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Irritated Court of Appeal takes judges and lawyers to task over immigration appeals


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In the recent Court of Appeal case of UT (Sri Lanka) v Secretary of State for the Home Department [2019] EWCA Civ 1095, Lord Justice Coulson has dealt with some important issues relating to practice and procedure in the tribunal system.

UT is a Sri Lankan who came to the UK in June 2000. Eventually he obtained indefinite leave to remain, as did his wife and two children. His wife and children became British citizens but he could not because of a driving conviction.

In 2012 UT’s elderly father became gravely ill and UT obtained a false birth certificate so he could obtain a Sri Lankan travel document and return to Sri Lanka to be with his father. At the end of 2012 UT applied to return to the UK as a returning resident but was refused. The Entry Clearance Officer relied on paragraph 320(7A) of the Immigration Rules on the basis of the false birth certificate relied on by UT. Thus, UT’s wife and children returned to the UK but UT remained in Sri Lanka whilst he pursued his appeal.

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In March 2014 the First-tier Tribunal dismissed UT’s appeal under the Immigration Rules, but allowed the appeal on Article 8 grounds. The ECO appealed to the Upper Tribunal which found an error of law and dismissed the appeal in August 2015. Permission to appeal to the Court of Appeal was granted at an oral hearing in March 2017 (it seems astonishing that the case then took well over two years to reach a final hearing – there is no explanation in the judgment for the protracted delay).

The primary submission of UT’s counsel was that there was no error of law in the decision of the First-tier Tribunal and so the Upper Tribunal should never have interfered with that decision.

Upper Tribunal too ready to find errors of law

Coulson LJ was pretty miffed that this case ever reached the Court of Appeal. He stated that “In my view, this case highlights two unsatisfactory practices or attitudes of the parties in the FTT and the UT which are frequently highlighted in cases before this court… The second problem is the erroneous belief that every decision, no matter its provenance, nature or form, is always capable of being appealed or at least reviewed, such that neither side ever regards any decision as final. It follows from the outcome of this appeal that the FTTJ’s decision in 2014 should have been accepted without further argument.”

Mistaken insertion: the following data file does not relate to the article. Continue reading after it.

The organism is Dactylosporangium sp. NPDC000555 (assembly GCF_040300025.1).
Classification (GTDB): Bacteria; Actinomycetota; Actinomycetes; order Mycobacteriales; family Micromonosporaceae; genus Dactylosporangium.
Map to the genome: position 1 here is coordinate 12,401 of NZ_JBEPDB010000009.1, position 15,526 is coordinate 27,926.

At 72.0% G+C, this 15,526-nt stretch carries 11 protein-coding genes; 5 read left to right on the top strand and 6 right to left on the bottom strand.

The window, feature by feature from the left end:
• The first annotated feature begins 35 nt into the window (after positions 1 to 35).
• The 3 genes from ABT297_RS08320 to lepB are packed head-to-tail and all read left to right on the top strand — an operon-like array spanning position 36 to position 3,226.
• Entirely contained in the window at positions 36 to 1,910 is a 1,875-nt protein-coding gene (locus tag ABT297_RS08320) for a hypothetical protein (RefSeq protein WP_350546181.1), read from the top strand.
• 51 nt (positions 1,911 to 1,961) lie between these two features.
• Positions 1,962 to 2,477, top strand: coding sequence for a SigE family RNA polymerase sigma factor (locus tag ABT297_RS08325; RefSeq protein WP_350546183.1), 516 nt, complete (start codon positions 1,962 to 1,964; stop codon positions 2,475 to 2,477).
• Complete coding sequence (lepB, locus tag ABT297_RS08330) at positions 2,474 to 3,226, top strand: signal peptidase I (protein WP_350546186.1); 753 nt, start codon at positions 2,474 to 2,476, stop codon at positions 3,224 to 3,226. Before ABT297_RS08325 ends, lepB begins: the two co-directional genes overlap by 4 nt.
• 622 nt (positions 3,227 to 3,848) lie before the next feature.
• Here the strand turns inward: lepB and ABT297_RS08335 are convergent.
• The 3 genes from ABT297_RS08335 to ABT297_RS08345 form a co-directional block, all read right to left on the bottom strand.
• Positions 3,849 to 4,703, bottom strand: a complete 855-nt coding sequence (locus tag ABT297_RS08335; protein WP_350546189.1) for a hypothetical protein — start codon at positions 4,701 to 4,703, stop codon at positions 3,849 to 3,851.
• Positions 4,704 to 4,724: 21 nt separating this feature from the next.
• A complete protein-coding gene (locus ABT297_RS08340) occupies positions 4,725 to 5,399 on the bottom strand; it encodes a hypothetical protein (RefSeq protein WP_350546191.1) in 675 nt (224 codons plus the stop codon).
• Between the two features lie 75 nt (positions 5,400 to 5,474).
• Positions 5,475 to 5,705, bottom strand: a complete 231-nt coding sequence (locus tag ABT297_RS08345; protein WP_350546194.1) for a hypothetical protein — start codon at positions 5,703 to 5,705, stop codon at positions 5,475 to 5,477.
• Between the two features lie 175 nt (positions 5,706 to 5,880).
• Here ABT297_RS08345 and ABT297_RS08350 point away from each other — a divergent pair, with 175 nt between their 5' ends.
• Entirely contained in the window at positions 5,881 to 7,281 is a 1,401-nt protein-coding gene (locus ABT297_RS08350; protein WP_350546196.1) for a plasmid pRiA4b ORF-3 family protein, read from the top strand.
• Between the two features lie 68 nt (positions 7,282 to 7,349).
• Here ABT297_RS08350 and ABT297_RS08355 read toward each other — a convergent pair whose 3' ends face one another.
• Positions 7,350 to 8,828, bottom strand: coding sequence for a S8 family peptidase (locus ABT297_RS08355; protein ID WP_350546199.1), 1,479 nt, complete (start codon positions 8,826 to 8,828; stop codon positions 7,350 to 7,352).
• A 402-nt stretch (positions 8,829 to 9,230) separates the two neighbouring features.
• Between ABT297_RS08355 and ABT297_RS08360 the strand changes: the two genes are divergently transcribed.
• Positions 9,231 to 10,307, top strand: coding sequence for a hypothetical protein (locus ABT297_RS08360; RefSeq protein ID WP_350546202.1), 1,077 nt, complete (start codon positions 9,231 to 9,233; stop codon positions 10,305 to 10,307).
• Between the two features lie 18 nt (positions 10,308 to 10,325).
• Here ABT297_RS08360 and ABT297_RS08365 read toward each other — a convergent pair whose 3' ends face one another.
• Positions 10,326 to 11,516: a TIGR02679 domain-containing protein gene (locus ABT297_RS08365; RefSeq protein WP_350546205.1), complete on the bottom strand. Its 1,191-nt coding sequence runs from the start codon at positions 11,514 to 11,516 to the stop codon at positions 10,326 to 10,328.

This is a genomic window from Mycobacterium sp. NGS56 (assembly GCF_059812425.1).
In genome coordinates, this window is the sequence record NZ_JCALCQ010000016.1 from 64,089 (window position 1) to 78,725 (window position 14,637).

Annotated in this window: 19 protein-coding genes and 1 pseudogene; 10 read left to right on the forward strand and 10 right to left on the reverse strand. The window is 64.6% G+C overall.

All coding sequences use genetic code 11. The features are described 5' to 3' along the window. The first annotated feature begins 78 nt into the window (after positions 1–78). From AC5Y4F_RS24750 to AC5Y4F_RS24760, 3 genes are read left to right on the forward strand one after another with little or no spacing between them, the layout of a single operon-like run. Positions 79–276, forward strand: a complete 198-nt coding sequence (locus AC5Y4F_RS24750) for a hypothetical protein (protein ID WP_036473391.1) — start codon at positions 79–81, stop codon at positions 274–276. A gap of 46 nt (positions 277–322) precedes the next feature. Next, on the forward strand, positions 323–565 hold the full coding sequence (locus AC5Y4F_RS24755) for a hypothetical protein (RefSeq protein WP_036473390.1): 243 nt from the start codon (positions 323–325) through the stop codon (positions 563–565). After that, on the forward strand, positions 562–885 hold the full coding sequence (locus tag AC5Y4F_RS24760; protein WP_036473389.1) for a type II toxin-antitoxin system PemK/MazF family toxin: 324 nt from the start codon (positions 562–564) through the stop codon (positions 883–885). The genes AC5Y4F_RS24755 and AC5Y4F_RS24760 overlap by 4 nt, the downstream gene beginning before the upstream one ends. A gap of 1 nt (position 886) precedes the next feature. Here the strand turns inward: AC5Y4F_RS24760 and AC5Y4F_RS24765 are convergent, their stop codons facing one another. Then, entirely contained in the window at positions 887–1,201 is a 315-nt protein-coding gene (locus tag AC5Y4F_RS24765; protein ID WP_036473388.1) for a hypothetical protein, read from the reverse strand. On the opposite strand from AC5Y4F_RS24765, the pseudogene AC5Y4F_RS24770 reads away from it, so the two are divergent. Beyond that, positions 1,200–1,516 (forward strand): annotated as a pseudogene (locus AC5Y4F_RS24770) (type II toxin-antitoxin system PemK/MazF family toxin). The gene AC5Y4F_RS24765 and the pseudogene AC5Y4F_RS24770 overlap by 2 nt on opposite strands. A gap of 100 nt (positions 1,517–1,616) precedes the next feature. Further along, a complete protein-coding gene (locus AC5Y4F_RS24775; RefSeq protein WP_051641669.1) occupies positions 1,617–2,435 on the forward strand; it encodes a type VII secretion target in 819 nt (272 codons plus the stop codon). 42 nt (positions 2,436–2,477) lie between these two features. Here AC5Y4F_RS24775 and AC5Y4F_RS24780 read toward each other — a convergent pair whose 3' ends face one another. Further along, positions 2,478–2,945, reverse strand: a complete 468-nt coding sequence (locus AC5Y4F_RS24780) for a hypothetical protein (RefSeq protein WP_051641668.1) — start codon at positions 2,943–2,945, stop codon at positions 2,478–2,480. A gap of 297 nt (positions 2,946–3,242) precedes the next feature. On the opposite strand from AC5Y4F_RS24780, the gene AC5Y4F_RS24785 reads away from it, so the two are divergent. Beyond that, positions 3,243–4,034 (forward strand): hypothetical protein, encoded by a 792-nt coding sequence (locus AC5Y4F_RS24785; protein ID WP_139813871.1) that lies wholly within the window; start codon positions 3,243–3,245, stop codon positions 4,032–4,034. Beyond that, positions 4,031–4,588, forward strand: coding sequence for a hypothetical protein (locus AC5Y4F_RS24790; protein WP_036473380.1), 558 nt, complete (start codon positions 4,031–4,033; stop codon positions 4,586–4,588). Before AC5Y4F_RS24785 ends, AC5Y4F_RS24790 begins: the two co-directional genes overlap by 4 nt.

This appeal demonstrates the willingness of all parties to pursue challenges to First-tier Tribunal decisions, however unmeritorious the substance of the challenge. It also highlights the rather worrying trend of the Upper Tribunal to allow challenges to proceed without readily identifying an error of law in the First-tier Tribunal decision. 

The need for the Upper Tribunal to carefully identify and explain the error of law in a First-tier Tribunal decision before interfering in such a decision is highlighted in this case. Lord Justice Floyd reminds us that

…it is not the case that the UT is entitled to remake the decision of the FTT simply because it does not agree with it, or because it thinks it can produce a better one. Thus, the reasons given for considering there to be an error of law really matter. 

This careful reminder dealt with the Secretary of State’s first submission that the Court of Appeal should “prefer” the Upper Tribunal’s remade decision to that of the First-tier Tribunal. As Floyd LJ states” “Even if I were persuaded that the former was far and away the superior of the two decisions, that would not answer the question raised by this appeal, which is whether the latter decision involved any error of law.”